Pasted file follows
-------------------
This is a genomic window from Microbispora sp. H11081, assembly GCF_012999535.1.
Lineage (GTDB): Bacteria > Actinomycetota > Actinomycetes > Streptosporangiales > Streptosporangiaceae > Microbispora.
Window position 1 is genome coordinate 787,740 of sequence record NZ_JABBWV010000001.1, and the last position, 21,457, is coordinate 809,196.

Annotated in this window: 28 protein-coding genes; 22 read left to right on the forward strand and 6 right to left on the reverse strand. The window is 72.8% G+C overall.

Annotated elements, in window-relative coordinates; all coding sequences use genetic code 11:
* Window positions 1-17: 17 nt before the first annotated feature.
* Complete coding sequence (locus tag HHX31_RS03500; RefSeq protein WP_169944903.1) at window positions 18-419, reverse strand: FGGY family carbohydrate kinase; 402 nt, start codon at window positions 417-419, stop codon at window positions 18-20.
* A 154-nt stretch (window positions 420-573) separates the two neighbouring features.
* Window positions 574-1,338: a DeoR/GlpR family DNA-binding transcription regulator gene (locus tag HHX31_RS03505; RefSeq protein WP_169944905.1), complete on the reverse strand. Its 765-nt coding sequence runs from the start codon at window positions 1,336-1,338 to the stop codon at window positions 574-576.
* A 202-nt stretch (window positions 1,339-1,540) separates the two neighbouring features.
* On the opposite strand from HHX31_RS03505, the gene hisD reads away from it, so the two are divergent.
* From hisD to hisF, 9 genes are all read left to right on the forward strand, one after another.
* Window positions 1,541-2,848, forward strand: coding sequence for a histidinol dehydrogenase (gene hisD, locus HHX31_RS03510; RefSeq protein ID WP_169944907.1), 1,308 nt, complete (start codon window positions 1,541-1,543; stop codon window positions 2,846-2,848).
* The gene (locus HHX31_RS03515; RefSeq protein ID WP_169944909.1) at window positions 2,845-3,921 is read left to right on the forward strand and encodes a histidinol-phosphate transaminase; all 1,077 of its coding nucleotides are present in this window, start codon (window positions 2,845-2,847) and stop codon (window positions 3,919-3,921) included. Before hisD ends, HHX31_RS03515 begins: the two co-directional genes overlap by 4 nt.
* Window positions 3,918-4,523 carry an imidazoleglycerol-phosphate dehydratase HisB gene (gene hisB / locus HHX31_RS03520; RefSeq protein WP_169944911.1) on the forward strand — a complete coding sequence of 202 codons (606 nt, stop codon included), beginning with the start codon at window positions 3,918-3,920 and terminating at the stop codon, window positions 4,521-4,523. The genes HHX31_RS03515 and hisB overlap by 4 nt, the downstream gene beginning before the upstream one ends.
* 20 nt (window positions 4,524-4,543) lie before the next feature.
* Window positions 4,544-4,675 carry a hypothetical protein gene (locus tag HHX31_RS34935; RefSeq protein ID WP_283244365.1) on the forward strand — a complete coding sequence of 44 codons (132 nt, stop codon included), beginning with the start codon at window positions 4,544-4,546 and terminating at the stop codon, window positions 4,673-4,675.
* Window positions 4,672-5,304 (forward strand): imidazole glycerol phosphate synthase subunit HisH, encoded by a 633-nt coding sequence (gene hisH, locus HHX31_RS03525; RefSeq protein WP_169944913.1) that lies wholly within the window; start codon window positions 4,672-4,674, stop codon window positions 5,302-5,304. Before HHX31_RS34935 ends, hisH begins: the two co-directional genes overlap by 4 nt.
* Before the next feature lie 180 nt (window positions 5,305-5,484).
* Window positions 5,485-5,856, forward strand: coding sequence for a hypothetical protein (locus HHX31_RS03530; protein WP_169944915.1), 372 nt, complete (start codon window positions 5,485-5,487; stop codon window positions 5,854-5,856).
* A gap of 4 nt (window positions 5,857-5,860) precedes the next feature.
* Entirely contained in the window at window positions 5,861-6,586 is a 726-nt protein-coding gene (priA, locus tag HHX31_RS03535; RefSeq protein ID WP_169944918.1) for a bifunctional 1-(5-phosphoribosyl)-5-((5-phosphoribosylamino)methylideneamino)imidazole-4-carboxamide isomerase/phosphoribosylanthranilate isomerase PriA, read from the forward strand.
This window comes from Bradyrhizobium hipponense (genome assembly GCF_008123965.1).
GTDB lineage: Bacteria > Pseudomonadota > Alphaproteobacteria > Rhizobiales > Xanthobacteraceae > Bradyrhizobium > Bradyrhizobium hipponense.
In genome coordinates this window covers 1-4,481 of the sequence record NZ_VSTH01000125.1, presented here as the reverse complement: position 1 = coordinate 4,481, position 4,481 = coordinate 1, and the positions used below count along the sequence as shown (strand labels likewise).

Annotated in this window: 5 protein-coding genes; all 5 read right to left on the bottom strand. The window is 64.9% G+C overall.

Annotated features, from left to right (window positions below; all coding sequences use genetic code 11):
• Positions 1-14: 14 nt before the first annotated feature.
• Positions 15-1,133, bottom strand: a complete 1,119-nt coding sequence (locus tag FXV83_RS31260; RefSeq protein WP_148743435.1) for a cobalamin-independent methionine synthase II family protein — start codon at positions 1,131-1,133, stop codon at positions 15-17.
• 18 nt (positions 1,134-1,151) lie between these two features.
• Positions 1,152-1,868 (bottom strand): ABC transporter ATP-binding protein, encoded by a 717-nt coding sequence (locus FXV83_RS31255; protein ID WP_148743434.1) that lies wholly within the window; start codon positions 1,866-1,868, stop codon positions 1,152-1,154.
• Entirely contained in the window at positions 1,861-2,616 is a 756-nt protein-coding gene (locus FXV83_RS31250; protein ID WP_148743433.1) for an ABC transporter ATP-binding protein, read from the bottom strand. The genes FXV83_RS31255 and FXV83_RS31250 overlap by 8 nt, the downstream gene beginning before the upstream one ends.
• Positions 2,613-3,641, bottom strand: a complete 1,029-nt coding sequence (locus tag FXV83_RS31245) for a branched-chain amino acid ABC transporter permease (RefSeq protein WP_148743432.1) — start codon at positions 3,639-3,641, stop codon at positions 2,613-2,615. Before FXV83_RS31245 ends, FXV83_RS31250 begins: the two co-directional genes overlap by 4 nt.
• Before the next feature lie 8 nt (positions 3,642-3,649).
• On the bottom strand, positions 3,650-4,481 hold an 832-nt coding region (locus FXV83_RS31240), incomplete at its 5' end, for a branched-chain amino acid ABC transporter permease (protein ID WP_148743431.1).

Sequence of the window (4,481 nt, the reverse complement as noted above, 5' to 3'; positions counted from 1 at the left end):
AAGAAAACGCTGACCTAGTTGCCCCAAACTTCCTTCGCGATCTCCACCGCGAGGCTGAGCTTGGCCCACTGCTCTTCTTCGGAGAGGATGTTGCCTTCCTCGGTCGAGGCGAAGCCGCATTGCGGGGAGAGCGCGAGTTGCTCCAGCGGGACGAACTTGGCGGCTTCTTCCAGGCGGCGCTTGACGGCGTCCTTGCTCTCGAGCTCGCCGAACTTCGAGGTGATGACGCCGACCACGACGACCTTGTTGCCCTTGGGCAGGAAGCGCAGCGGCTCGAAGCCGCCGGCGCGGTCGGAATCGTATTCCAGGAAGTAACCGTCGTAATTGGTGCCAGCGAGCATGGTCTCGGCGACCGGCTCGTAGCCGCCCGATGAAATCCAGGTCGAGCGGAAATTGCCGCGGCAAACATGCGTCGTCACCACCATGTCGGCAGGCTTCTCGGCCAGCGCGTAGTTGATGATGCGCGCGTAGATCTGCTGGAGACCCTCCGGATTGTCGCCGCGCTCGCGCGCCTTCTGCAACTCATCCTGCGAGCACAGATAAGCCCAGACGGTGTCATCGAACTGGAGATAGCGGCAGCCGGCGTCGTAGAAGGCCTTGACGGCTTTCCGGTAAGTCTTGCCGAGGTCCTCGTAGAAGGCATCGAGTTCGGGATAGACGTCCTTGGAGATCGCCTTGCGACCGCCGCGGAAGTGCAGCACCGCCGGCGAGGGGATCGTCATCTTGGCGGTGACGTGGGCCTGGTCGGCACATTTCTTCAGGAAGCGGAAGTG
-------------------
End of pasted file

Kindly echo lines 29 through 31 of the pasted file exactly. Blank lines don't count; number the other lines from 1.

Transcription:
• Positions 15-1,133, bottom strand: a complete 1,119-nt coding sequence (locus tag FXV83_RS31260; RefSeq protein WP_148743435.1) for a cobalamin-independent methionine synthase II family protein — start codon at positions 1,131-1,133, stop codon at positions 15-17.
• 18 nt (positions 1,134-1,151) lie between these two features.
• Positions 1,152-1,868 (bottom strand): ABC transporter ATP-binding protein, encoded by a 717-nt coding sequence (locus FXV83_RS31255; protein ID WP_148743434.1) that lies wholly within the window; start codon positions 1,866-1,868, stop codon positions 1,152-1,154.